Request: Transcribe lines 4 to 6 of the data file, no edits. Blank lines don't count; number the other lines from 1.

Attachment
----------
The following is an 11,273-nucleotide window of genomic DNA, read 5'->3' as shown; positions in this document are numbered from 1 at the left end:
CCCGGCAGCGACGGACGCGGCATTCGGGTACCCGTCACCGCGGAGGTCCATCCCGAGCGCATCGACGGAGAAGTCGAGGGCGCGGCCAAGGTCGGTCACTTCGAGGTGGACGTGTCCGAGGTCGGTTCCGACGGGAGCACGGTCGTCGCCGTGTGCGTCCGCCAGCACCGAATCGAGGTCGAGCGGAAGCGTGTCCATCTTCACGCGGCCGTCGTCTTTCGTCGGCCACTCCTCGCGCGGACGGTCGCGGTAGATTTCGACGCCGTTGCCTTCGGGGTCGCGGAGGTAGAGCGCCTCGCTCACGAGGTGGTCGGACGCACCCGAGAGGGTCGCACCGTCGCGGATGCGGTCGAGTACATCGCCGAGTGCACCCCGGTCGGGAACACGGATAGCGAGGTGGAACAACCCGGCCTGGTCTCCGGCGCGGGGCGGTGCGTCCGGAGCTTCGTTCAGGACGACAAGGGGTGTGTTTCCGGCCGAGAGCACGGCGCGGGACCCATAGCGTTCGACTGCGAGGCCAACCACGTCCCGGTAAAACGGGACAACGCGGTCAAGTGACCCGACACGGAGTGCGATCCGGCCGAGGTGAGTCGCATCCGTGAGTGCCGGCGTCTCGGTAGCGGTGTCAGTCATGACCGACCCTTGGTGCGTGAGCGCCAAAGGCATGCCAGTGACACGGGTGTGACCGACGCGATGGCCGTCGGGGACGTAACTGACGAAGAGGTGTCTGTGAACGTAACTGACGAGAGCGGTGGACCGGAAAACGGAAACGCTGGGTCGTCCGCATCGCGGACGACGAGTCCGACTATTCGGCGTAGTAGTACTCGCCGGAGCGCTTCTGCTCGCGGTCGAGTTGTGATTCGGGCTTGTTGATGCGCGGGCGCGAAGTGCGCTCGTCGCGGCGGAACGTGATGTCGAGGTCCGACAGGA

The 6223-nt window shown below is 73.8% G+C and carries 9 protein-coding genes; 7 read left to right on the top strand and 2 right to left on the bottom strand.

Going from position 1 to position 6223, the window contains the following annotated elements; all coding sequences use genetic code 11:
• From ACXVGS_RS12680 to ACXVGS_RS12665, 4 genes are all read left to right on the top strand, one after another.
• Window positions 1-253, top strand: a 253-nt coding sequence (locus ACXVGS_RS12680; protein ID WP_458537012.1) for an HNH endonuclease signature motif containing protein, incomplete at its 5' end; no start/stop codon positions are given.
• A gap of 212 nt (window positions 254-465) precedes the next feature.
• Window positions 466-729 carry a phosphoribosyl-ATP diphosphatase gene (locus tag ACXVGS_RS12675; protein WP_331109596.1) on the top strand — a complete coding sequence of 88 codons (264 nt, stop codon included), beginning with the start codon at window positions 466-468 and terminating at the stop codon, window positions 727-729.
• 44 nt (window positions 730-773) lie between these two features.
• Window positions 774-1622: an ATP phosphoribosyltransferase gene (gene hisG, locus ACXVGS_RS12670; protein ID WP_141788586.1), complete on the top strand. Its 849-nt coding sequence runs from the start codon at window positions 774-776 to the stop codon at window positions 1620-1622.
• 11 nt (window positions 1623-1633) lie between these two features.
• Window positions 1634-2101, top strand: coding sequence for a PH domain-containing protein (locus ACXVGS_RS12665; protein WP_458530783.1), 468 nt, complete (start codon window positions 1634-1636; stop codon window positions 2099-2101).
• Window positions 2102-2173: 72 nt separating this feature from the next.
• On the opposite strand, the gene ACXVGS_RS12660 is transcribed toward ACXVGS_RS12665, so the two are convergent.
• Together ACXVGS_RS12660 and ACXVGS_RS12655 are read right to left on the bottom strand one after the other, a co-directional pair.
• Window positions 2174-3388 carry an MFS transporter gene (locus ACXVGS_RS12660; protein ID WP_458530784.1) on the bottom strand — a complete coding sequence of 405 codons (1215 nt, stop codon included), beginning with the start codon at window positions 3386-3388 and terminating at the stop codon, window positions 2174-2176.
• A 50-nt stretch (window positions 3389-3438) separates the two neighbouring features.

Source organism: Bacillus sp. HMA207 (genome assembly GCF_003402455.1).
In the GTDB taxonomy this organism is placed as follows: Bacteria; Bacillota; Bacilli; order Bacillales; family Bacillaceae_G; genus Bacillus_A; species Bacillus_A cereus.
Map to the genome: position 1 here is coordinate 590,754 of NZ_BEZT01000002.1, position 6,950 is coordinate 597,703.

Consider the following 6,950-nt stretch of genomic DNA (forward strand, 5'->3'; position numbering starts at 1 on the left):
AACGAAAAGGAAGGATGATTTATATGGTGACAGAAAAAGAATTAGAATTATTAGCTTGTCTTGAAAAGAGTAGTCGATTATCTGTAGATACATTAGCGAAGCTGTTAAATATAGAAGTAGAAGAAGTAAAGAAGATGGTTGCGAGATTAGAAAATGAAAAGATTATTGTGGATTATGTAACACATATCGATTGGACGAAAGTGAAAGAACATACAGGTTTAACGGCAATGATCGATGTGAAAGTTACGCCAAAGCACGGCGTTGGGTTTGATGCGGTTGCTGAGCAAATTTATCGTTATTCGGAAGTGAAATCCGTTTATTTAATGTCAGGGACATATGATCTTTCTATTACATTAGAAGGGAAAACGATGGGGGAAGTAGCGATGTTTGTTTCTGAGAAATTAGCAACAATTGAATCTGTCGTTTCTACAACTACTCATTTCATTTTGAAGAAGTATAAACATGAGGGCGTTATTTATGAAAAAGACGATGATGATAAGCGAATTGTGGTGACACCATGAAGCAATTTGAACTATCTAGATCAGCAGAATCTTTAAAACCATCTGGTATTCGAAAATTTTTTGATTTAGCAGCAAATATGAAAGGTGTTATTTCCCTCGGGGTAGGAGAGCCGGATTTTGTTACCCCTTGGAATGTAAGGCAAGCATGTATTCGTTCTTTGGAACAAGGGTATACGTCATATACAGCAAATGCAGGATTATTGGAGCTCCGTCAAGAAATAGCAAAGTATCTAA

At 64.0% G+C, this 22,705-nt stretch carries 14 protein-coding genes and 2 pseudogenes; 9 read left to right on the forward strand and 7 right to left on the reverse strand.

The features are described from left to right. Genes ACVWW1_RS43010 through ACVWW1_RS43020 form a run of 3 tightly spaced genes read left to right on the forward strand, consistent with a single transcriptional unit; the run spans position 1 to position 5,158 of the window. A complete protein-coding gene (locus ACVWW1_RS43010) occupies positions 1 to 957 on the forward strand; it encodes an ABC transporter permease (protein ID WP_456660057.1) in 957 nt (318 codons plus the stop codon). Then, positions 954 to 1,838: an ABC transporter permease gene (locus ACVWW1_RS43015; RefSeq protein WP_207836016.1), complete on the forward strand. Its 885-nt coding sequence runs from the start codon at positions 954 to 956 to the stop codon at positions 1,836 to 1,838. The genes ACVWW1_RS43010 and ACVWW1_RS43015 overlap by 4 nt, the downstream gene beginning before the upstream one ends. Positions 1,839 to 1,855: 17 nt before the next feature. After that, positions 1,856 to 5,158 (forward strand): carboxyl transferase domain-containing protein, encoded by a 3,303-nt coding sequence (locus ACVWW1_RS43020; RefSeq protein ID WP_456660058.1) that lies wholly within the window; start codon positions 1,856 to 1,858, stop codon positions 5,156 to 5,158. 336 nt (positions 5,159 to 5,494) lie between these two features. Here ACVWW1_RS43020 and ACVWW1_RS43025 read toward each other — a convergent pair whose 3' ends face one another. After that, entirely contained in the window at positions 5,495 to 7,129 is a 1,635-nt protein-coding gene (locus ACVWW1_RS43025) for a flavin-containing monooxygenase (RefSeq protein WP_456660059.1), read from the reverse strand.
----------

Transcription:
Going from position 1 to position 6223, the window contains the following annotated elements; all coding sequences use genetic code 11:
• From ACXVGS_RS12680 to ACXVGS_RS12665, 4 genes are all read left to right on the top strand, one after another.
• Window positions 1-253, top strand: a 253-nt coding sequence (locus ACXVGS_RS12680; protein ID WP_458537012.1) for an HNH endonuclease signature motif containing protein, incomplete at its 5' end; no start/stop codon positions are given.